Obviously, legends were not made to be seen up close, style='font-size: he thought. He looked past Algrim to the man who seemed to stand close behind him, most especially because in a shuttle bay full of Rigellians, he was the only one who wasn't Rigellian. He was dressed in robes and wrappings, his skin a dark bronze and his eyes quiet and patient, looking like a cobra's and much like that snake, his were hooded as well. His eyes met Straeger's, both of them recognizing the other for what they were.

"Agent Straeger, Warmaster Voelker," Algrim said, beckoning them to be at ease. "I and the crew of the Ragnarok welcome you aboard."

"Thank you, Warlord," Voelker said. "We're honored to meet you."='font-size:

"Is it customary for you to greet honored guests with your sword drawn, Warlord?" Straeger asked.

Algrim looked down. "I do not sheathe my sword until the battle is finished," he said flatly.

Straeger looked around. "Are we in a sate of war I was unaware of?"

"The war is never over, Agent Straeger," Algrim said. "But enough. There's a feast prepared in the officer's quarters. I will be more than happy to answer all of your questions there. If you would accompany us?"

"Of course, Warlord," Voelker said. Straeger grimaced. Janos is falling under Algrim's spell, he thought. So long as he doesn't forget what our duty really is, I'll forgive it.

Algrim signalled the detail's dismissal and the bay was momentarily full of activity as troopers and crewmen rushed to retake their stations before the ship would resume its course. But the dark man behind Algrim didn’t move at all. Only when Algrim turned to leave the bay did he move, as did Voelker and Straeger.


"Problems?" Kienan asked, watching Vain and Mirage piloting the ship. The Silhouette was in medium Space Drive, going slower so as not to attract any attention as they travelled further into Rigellian space.

"Another ship as joined our target's squad. They rendezvoused at the Celadon Nebula an hour ago," Vain said. "It's a Malios-class battlecruiser."

"Damn," Kienan said, exhaling a small stream of smoke. "They’re really not going to make this easy. How much progress has Conscience made on our little booby trap?"

"She'll need another six hours," Mirage said. "By that time we'll be in the system and, unless we stay very far back, within their scanning range."

"Damn," Kienan said. "Well ladies, any ideas?"

"I have one," Vain said. "But it has nothing to do with the Rigellians."

Kienan smiled. "Silhouette?"

"She's an unknown variable, and she can’t be trusted," Vain said. "I hate unknown variables. We should put her off as soon as possible. Her ship's re-fuelled and ready to go, and we're still within well-travelled space. We could disengage the Space Drive, put her off and resume our course, and jam her sensor suite so she can't follow us."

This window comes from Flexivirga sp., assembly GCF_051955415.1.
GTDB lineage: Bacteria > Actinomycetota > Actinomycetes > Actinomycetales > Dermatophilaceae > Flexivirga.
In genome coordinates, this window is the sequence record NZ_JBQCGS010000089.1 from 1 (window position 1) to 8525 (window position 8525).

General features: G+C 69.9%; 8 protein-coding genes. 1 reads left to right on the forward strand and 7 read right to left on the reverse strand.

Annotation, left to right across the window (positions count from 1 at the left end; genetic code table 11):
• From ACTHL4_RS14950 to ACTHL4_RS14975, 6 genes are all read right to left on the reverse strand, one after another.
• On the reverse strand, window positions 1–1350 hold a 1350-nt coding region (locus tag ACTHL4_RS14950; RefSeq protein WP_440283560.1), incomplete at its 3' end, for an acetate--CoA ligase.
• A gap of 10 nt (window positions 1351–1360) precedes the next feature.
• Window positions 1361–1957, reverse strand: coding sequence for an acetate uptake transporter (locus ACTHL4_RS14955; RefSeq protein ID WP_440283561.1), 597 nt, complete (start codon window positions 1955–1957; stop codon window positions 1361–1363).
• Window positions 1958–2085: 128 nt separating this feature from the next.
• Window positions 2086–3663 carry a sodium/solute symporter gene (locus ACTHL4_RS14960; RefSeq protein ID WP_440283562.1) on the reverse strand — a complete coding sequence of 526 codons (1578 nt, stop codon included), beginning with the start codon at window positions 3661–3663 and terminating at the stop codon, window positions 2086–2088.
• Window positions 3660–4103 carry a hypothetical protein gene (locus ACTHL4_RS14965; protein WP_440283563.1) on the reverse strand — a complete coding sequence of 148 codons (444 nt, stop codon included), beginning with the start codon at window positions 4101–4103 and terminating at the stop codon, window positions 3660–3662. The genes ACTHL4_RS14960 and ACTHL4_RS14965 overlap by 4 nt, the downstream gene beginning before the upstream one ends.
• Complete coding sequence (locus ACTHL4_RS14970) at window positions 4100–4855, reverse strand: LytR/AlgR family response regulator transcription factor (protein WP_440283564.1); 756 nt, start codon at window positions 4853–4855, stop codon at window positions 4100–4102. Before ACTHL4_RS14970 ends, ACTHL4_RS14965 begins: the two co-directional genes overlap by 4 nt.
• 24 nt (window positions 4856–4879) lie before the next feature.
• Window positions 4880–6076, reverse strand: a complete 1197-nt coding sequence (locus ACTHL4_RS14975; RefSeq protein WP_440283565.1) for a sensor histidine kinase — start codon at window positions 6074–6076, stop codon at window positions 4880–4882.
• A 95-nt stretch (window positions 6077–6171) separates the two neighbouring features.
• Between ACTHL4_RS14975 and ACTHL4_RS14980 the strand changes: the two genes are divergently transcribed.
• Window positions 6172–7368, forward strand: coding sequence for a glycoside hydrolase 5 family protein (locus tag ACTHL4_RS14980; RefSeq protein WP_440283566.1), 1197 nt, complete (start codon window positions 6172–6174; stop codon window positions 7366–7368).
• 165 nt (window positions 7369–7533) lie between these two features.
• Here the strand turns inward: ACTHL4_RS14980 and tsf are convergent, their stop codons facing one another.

Kienan sighed. "How many hours until we're off the standard shipping lanes?"

"At our present speed, we've got an hour and a half," Mirage said. "If she's going to leave, it better be now."

Kienan watched the smoke from his cigarette trail away. Silhouette had returned to the Umbra to upload her data for him. She had said it would take an hour to finish, and that had been forty minutes ago.
I hope she's done by that time, he thought. I've been distracted by her long enough. Perhaps if I'd kept my mind on the job, four Rigellian warships wouldn’t seem like such a big obstacle. I'm so vulnerable to her. I'm a fool for being vulnerable to her after everything that's happened. But if she can help, I owe it to Jayla, don't I?

"All right," Kienan said. "I'll see to her, and then I'll be below decks in the G-Room."

"If you’d like Kienan, we could see to her getting off the ship," Mirage said.

"I know you would, Mirage," Kienan said, smiling. "But you might forget to put her in her ship first."


The feast was quite grand, certainly grander than Straeger would have thought possible given the length of Algrim's exile. Meats, vegetables, even vintage kiral were spread out over the huge table in the officer's quarters. Voelker was eating hearty, after all, life on a warship meant little better than standard rations, so any opportunity to feast was welcomed.

Straeger picked at his plate slower and more deliberately. He was keenly aware that Algrim and his silent companion had never taken their eyes off of him the entire meal. Algrim's mysterious companion had not even taken a seat at the table, but had stood behind Algrim's chair and stared at him the entire time.